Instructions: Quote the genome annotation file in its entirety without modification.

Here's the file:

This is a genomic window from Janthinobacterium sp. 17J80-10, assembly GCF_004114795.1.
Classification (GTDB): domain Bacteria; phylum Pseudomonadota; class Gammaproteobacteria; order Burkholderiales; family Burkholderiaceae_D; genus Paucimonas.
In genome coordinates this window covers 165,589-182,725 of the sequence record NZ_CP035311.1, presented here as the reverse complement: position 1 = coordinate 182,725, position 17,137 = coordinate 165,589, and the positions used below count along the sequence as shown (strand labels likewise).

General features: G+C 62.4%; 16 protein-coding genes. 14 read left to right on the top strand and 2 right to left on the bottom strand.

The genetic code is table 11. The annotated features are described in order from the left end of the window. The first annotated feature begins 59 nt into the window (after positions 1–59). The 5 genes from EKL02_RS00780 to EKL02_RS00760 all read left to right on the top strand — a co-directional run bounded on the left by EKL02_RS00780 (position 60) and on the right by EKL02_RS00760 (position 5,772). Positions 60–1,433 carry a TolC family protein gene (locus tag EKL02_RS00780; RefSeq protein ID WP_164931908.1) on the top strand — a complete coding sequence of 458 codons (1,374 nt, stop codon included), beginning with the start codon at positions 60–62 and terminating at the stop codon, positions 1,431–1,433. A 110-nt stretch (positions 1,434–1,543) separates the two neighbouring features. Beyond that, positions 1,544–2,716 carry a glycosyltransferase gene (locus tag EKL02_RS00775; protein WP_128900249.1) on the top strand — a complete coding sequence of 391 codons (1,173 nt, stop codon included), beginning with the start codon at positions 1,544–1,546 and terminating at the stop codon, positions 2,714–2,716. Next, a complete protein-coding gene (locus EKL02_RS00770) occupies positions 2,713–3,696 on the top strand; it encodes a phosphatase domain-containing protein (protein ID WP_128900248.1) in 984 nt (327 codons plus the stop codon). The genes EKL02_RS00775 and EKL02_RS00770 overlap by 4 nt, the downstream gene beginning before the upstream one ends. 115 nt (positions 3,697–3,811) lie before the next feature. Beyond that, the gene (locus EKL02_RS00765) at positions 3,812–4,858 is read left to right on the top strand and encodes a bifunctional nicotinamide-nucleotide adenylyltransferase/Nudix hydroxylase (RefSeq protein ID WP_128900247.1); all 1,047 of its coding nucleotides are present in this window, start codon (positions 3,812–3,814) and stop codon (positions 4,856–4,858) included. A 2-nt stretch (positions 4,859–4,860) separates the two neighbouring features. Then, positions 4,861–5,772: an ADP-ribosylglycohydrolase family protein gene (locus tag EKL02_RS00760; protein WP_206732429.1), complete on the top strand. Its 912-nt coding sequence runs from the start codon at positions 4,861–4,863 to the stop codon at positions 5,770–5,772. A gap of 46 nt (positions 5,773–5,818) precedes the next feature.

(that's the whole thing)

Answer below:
This is a genomic window from Janthinobacterium sp. 17J80-10, assembly GCF_004114795.1.
Classification (GTDB): domain Bacteria; phylum Pseudomonadota; class Gammaproteobacteria; order Burkholderiales; family Burkholderiaceae_D; genus Paucimonas.
In genome coordinates this window covers 165,589-182,725 of the sequence record NZ_CP035311.1, presented here as the reverse complement: position 1 = coordinate 182,725, position 17,137 = coordinate 165,589, and the positions used below count along the sequence as shown (strand labels likewise).

General features: G+C 62.4%; 16 protein-coding genes. 14 read left to right on the top strand and 2 right to left on the bottom strand.

The genetic code is table 11. The annotated features are described in order from the left end of the window. The first annotated feature begins 59 nt into the window (after positions 1–59). The 5 genes from EKL02_RS00780 to EKL02_RS00760 all read left to right on the top strand — a co-directional run bounded on the left by EKL02_RS00780 (position 60) and on the right by EKL02_RS00760 (position 5,772). Positions 60–1,433 carry a TolC family protein gene (locus tag EKL02_RS00780; RefSeq protein ID WP_164931908.1) on the top strand — a complete coding sequence of 458 codons (1,374 nt, stop codon included), beginning with the start codon at positions 60–62 and terminating at the stop codon, positions 1,431–1,433. A 110-nt stretch (positions 1,434–1,543) separates the two neighbouring features. Beyond that, positions 1,544–2,716 carry a glycosyltransferase gene (locus tag EKL02_RS00775; protein WP_128900249.1) on the top strand — a complete coding sequence of 391 codons (1,173 nt, stop codon included), beginning with the start codon at positions 1,544–1,546 and terminating at the stop codon, positions 2,714–2,716. Next, a complete protein-coding gene (locus EKL02_RS00770) occupies positions 2,713–3,696 on the top strand; it encodes a phosphatase domain-containing protein (protein ID WP_128900248.1) in 984 nt (327 codons plus the stop codon). The genes EKL02_RS00775 and EKL02_RS00770 overlap by 4 nt, the downstream gene beginning before the upstream one ends. 115 nt (positions 3,697–3,811) lie before the next feature. Beyond that, the gene (locus EKL02_RS00765) at positions 3,812–4,858 is read left to right on the top strand and encodes a bifunctional nicotinamide-nucleotide adenylyltransferase/Nudix hydroxylase (RefSeq protein ID WP_128900247.1); all 1,047 of its coding nucleotides are present in this window, start codon (positions 3,812–3,814) and stop codon (positions 4,856–4,858) included. A 2-nt stretch (positions 4,859–4,860) separates the two neighbouring features. Then, positions 4,861–5,772: an ADP-ribosylglycohydrolase family protein gene (locus tag EKL02_RS00760; protein WP_206732429.1), complete on the top strand. Its 912-nt coding sequence runs from the start codon at positions 4,861–4,863 to the stop codon at positions 5,770–5,772. A gap of 46 nt (positions 5,773–5,818) precedes the next feature.